Bridesmaids Of Thor's Zookeeper's HallowsComing to a local cineplex near you. Best movie ever.
As you can tell from the title, I've been to a few movies lately, and I'd like to correct my negligence in reporting what's worth spending your hard-earned money on. So let's have a look.
While Hangover 2 was a strange disappointment, Bridesmaids is not. It's hilarious, really, and if you enjoy funny movies, this is a requirement. It's also tremendously profane, but profane in the way that people talk naturally, instead of just lobbbing in an f-bomb every thirty lines (again, looking at you, Hangover 2). Okay, it does get a bit sentimental in the last half hour, but that doesn't ruin anything. It's an excellent, well-written, cracking movie.
Eli 9.11 and I went to see this together, and it was one of the best superhero movies I've seen in years. Even better, while it's entirely appropriate for 9-year-olds, the humor is so clever and so broadly based that it's still tremendously entertaining for adults. It broadly pokes fun at the superhero genre while still respecting it, and if you enjoy the genre (or have a 9-year-old), go see this immediately.
This was one of the strangest movies I've seen in quite a while. There were so many individually funny lines in the film, but when the lights came up, I stood up and said to myself, "That wasn't very funny." We were walking out of the theater, and Eli 9.11 said, "Something about that just didn't hang together, did it?"
No, it didn't.
The odd thing, though, is that I can't quite put my finger on what went wrong. That's an ideal movie for Kevin James, which plenty of physical comedy, and he's entirely passable (even likable) as the lead. It just all feels forced, somehow, and while we both laughed quite a bit, I don't think either one of us really enjoyed ourselves.
Well, except for the scene with the Gorilla in TGIF. That was gold.
Harry Potter and the Deathly Hallows Part 2
We returned from San Diego on Thursday at 3, and on Friday, we headed out to see Harry Potter. Eli's read all the books (so have we), he's seen all the films (so have we, but he saw Half-Blood Prince seven times), and he is a master of the arcane lore of the series.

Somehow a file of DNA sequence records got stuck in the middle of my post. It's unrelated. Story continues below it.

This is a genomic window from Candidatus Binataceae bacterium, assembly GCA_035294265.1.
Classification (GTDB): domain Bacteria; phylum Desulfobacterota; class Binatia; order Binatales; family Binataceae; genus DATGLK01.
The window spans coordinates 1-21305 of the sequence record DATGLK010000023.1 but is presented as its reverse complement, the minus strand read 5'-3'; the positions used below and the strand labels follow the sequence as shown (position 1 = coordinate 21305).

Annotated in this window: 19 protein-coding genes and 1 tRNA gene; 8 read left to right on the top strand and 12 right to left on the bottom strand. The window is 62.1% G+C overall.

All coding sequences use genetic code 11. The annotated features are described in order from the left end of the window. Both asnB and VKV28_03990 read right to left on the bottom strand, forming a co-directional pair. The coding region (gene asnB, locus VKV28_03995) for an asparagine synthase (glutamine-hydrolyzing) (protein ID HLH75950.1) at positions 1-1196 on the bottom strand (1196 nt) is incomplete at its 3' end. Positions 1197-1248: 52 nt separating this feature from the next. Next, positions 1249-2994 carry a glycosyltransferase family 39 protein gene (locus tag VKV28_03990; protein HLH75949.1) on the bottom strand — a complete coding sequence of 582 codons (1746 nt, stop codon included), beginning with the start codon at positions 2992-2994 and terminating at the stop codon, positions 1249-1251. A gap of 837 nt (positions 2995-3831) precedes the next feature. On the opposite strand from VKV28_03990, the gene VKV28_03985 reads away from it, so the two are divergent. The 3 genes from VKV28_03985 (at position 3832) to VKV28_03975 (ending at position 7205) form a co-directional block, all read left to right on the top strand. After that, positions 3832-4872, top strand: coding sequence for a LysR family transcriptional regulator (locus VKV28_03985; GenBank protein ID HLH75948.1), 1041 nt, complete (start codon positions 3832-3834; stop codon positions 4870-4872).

His reaction? "That was the best one."
Yes, it was.
Here's what I was afraid would happen: it would be impossible for the director to navigate between Scylla and Charybdis--in this case, Sentimentality and Testosterone. So the movie would either be over-sentimental, or it would be so over-fueled in the battle scenes that it would be Transformers with capes.
Fortunately, it was neither.
Instead of wringing sentimentality out of the material or exaggerating the action, the film just tells the story told by the book (with only minor changes)--an incredibly wise decision, because the material is so gripping that it doesn't need exaggeration. And unlike some of the other films, which have sometimes dragged, it's tightly paced and very disciplined. It races, really, which is just what the book does.
Here's an embarrassing admission: I have enjoyed the books so much, enjoyed even more seeing Eli come to love them as well, that I teared up in several sections of the film, the cumulative impact of affection almost overwhelming me at times. Good grief, I'm tearing up right now as I type this.
I can't say that about anything else I've ever read, and that, for me, is the overpowering charm of the Harry Potter series: in spite of being a crusty old curmudgeon, those characters became very real to me. It's not Irving or Bellows, but Rowling's writing is so human in a way that other, more skilled writers have never been.
When I read a Harry Potter book, I never felt any artifices of the craft at all. It just felt like she was reporting what happened.